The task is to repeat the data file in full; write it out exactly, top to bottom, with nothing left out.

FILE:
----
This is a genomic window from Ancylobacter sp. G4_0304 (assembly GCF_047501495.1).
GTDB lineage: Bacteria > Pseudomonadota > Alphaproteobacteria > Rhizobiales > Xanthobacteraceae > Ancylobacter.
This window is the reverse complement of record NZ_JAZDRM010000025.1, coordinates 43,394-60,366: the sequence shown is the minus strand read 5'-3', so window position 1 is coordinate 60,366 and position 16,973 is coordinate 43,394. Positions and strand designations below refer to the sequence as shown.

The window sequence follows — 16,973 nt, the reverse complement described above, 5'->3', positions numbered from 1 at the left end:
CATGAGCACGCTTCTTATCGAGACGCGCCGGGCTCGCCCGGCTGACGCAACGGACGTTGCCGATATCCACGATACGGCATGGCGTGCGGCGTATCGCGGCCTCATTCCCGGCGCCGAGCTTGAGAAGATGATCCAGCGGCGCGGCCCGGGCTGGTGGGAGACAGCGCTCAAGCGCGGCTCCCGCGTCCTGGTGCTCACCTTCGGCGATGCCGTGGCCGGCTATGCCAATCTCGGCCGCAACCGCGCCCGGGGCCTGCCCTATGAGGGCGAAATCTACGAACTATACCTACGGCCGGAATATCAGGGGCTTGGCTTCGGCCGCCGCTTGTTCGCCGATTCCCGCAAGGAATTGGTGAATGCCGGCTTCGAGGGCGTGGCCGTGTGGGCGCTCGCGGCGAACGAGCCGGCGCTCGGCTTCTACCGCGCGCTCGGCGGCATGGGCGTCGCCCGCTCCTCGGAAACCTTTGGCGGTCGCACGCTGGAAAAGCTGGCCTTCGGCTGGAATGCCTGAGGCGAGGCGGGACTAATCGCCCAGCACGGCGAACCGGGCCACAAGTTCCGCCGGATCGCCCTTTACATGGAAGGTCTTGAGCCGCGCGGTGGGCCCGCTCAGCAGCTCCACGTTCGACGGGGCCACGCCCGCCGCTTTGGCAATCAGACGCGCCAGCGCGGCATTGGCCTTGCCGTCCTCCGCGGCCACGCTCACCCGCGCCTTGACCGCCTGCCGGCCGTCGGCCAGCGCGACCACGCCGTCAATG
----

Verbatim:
This is a genomic window from Ancylobacter sp. G4_0304 (assembly GCF_047501495.1).
GTDB lineage: Bacteria > Pseudomonadota > Alphaproteobacteria > Rhizobiales > Xanthobacteraceae > Ancylobacter.
This window is the reverse complement of record NZ_JAZDRM010000025.1, coordinates 43,394-60,366: the sequence shown is the minus strand read 5'-3', so window position 1 is coordinate 60,366 and position 16,973 is coordinate 43,394. Positions and strand designations below refer to the sequence as shown.

The window sequence follows — 16,973 nt, the reverse complement described above, 5'->3', positions numbered from 1 at the left end:
CATGAGCACGCTTCTTATCGAGACGCGCCGGGCTCGCCCGGCTGACGCAACGGACGTTGCCGATATCCACGATACGGCATGGCGTGCGGCGTATCGCGGCCTCATTCCCGGCGCCGAGCTTGAGAAGATGATCCAGCGGCGCGGCCCGGGCTGGTGGGAGACAGCGCTCAAGCGCGGCTCCCGCGTCCTGGTGCTCACCTTCGGCGATGCCGTGGCCGGCTATGCCAATCTCGGCCGCAACCGCGCCCGGGGCCTGCCCTATGAGGGCGAAATCTACGAACTATACCTACGGCCGGAATATCAGGGGCTTGGCTTCGGCCGCCGCTTGTTCGCCGATTCCCGCAAGGAATTGGTGAATGCCGGCTTCGAGGGCGTGGCCGTGTGGGCGCTCGCGGCGAACGAGCCGGCGCTCGGCTTCTACCGCGCGCTCGGCGGCATGGGCGTCGCCCGCTCCTCGGAAACCTTTGGCGGTCGCACGCTGGAAAAGCTGGCCTTCGGCTGGAATGCCTGAGGCGAGGCGGGACTAATCGCCCAGCACGGCGAACCGGGCCACAAGTTCCGCCGGATCGCCCTTTACATGGAAGGTCTTGAGCCGCGCGGTGGGCCCGCTCAGCAGCTCCACGTTCGACGGGGCCACGCCCGCCGCTTTGGCAATCAGACGCGCCAGCGCGGCATTGGCCTTGCCGTCCTCCGCGGCCACGCTCACCCGCGCCTTGACCGCCTGCCGGCCGTCGGCCAGCGCGACCACGCCGTCAATG